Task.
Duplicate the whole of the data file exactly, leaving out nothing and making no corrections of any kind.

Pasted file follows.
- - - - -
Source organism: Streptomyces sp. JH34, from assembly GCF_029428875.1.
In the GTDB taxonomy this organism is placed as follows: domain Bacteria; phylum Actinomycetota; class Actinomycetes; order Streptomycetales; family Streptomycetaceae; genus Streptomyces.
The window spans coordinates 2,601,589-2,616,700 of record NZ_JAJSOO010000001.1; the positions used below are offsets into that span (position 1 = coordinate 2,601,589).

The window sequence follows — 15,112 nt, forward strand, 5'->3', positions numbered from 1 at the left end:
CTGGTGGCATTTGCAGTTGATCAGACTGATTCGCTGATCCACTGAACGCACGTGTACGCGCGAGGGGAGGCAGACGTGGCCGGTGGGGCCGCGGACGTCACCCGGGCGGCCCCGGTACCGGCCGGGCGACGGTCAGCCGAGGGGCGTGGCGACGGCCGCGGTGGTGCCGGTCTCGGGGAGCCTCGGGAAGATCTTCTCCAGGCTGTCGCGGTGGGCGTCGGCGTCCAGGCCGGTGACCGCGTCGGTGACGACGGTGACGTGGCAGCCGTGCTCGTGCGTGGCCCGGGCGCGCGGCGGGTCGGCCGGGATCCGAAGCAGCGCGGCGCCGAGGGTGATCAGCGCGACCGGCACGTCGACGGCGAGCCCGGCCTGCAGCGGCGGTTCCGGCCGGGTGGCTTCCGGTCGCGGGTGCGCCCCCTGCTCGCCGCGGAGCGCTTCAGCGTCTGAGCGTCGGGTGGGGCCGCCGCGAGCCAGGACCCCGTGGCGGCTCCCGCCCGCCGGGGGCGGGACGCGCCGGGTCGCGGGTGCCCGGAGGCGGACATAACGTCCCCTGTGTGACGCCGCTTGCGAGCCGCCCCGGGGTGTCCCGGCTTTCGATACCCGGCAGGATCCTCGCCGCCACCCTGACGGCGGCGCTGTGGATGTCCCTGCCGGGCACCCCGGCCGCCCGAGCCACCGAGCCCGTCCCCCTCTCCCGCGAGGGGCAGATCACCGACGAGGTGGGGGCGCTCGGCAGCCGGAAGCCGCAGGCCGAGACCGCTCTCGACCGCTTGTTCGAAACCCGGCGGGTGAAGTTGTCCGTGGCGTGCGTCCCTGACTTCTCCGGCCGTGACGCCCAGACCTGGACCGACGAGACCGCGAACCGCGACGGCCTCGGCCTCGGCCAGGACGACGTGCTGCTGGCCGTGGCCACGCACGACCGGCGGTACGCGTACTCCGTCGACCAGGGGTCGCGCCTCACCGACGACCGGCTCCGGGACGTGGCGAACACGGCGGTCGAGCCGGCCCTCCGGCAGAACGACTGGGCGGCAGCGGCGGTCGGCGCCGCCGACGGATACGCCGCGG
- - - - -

Source organism: Streptomyces sp. JH34, from assembly GCF_029428875.1.
In the GTDB taxonomy this organism is placed as follows: domain Bacteria; phylum Actinomycetota; class Actinomycetes; order Streptomycetales; family Streptomycetaceae; genus Streptomyces.
The window spans coordinates 2,601,589-2,616,700 of record NZ_JAJSOO010000001.1; the positions used below are offsets into that span (position 1 = coordinate 2,601,589).

The window sequence follows — 15,112 nt, forward strand, 5'->3', positions numbered from 1 at the left end:
CTGGTGGCATTTGCAGTTGATCAGACTGATTCGCTGATCCACTGAACGCACGTGTACGCGCGAGGGGAGGCAGACGTGGCCGGTGGGGCCGCGGACGTCACCCGGGCGGCCCCGGTACCGGCCGGGCGACGGTCAGCCGAGGGGCGTGGCGACGGCCGCGGTGGTGCCGGTCTCGGGGAGCCTCGGGAAGATCTTCTCCAGGCTGTCGCGGTGGGCGTCGGCGTCCAGGCCGGTGACCGCGTCGGTGACGACGGTGACGTGGCAGCCGTGCTCGTGCGTGGCCCGGGCGCGCGGCGGGTCGGCCGGGATCCGAAGCAGCGCGGCGCCGAGGGTGATCAGCGCGACCGGCACGTCGACGGCGAGCCCGGCCTGCAGCGGCGGTTCCGGCCGGGTGGCTTCCGGTCGCGGGTGCGCCCCCTGCTCGCCGCGGAGCGCTTCAGCGTCTGAGCGTCGGGTGGGGCCGCCGCGAGCCAGGACCCCGTGGCGGCTCCCGCCCGCCGGGGGCGGGACGCGCCGGGTCGCGGGTGCCCGGAGGCGGACATAACGTCCCCTGTGTGACGCCGCTTGCGAGCCGCCCCGGGGTGTCCCGGCTTTCGATACCCGGCAGGATCCTCGCCGCCACCCTGACGGCGGCGCTGTGGATGTCCCTGCCGGGCACCCCGGCCGCCCGAGCCACCGAGCCCGTCCCCCTCTCCCGCGAGGGGCAGATCACCGACGAGGTGGGGGCGCTCGGCAGCCGGAAGCCGCAGGCCGAGACCGCTCTCGACCGCTTGTTCGAAACCCGGCGGGTGAAGTTGTCCGTGGCGTGCGTCCCTGACTTCTCCGGCCGTGACGCCCAGACCTGGACCGACGAGACCGCGAACCGCGACGGCCTCGGCCTCGGCCAGGACGACGTGCTGCTGGCCGTGGCCACGCACGACCGGCGGTACGCGTACTCCGTCGACCAGGGGTCGCGCCTCACCGACGACCGGCTCCGGGACGTGGCGAACACGGCGGTCGAGCCGGCCCTCCGGCAGAACGACTGGGCGGCAGCGGCGGTCGGCGCCGCCGACGGATACGCCGCGG